Just like adults, babies and children crave consistency. They like and respond to structure - to knowing what’s going to happen next, even if it’s something as simple as, “When we’re done feeding, we’re going to change your diaper. Every time, every day.” By sleep training, you’re not punishing your baby or mistreating them, restricting their freedom or fun - quite the opposite! You’re actually helping your sweet little one to settle down, learn how to function in this big ol’ world, and to know what to expect. How comforting and wonderful is that? But in order to achieve that, you really do have to drill down into your most dedicated self and stick with the program. It can be challenging at times, but it is so, so worth it. If it says to put that baby down for a nap at 10 AM, put the baby down for a nap at 10 AM. Not 10:30, not 9:30, not, “He doesn’t seem sleepy right now,” or, “People have come over to see him so I’m going to keep him up for a little longer.” That’s where the discipline comes in. Babies are relying on YOU to be their advocate - so put that baby to bed!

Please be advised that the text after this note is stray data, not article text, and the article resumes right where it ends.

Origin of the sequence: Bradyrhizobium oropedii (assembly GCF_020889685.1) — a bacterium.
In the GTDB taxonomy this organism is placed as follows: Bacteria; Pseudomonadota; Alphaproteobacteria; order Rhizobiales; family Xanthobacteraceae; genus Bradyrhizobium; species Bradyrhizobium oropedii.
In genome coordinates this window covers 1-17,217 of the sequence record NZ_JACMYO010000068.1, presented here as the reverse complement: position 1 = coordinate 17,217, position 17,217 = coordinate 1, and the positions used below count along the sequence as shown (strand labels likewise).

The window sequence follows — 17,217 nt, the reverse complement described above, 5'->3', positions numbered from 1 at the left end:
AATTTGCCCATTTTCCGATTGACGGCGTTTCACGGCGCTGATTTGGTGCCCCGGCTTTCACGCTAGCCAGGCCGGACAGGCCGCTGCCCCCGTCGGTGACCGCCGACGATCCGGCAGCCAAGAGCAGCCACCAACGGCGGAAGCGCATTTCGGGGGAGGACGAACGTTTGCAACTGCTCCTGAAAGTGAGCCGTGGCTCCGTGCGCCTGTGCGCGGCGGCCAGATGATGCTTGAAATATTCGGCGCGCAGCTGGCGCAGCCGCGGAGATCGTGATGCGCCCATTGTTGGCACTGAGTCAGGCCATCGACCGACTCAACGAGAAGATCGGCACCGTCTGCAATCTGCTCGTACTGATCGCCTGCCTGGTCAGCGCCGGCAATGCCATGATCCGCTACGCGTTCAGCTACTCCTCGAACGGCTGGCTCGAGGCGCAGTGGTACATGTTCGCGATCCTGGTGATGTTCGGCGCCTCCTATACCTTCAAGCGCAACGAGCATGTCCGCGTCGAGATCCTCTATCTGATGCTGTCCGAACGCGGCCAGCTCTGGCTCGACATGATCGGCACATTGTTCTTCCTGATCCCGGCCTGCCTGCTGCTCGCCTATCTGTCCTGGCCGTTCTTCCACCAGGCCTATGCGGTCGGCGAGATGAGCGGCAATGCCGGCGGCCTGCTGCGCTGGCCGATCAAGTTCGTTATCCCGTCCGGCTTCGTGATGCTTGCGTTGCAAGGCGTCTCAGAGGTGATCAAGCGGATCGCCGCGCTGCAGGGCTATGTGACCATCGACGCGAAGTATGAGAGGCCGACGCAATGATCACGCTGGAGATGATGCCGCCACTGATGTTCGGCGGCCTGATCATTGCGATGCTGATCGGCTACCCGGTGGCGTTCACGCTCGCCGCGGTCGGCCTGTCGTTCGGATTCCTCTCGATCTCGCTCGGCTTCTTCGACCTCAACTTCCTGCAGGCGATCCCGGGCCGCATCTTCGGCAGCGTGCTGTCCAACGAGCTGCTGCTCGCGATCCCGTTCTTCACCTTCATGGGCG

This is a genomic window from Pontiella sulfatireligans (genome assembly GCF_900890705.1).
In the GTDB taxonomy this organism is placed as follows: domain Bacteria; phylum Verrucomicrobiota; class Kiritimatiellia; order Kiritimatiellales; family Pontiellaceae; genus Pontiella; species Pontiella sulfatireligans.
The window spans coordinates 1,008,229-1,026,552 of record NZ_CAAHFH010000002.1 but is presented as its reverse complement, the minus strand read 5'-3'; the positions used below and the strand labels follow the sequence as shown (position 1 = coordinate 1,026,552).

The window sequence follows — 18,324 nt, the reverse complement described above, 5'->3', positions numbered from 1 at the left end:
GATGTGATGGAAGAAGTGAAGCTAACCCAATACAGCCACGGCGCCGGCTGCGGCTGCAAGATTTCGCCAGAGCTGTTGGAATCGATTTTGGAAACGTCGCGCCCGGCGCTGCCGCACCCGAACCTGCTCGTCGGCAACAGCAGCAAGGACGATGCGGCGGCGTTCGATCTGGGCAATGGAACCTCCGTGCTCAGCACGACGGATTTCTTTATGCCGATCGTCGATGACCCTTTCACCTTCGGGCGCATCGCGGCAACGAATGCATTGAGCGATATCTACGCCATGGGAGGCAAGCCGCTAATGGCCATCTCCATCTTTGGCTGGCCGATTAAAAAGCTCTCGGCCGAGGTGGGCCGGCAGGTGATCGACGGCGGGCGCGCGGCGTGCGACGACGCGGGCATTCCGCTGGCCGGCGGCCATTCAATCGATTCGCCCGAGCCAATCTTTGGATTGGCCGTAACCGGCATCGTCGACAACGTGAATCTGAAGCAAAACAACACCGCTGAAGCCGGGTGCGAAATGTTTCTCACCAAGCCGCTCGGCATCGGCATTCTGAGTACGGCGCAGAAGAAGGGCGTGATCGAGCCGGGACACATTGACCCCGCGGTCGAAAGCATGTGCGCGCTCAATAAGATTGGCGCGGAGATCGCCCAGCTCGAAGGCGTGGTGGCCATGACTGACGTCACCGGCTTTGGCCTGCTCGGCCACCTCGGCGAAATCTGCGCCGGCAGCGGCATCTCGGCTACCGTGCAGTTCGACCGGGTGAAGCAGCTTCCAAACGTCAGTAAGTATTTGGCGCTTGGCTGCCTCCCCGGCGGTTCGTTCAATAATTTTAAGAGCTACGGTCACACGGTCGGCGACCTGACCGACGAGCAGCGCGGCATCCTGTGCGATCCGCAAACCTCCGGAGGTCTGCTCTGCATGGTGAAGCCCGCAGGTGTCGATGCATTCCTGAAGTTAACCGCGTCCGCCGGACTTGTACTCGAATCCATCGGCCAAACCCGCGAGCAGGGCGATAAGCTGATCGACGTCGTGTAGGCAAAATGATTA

(Spoken as someone who has broken all of the rules I just said not to do and learned the lessons the hard way.)  

What do you do when everything blows up in your face and you want to quit/die/drink heavily?  

I’ll be honest and say there were some days that sticking to the schedule was tough. But I knew so many people who saw results using sleep training that it inspired me to stick with it and not give up. That said, one of the most important things I read in early on in MOC was a little section about how “bad nights” and “crazy days” are inevitable. No one, not even the authors of these books, think that parents are capable of sticking to schedule every minute. I mean come on, we’re dealing with tiny people who poop their pants (and sometimes also YOUR pants) with no notice. Ya dig? And on those days, Jordan and I both took a deep breath, rolled with the punches (and sometimes also rolled with a couple of glasses of wine because PARENTING IS HARD), and started fresh the next day. Because there is always a next day. We both committed to each other and ourselves that we wouldn’t throw out the sleep training system at the first sign of trouble - as my mom says, “Some days are diamonds, some days are stones.” Don’t let the stone days rock your world, even if the stone days last for a week straight. Hang in. Wake up every day and decide, “We’re going to keep trying this.” Worth it, I promise.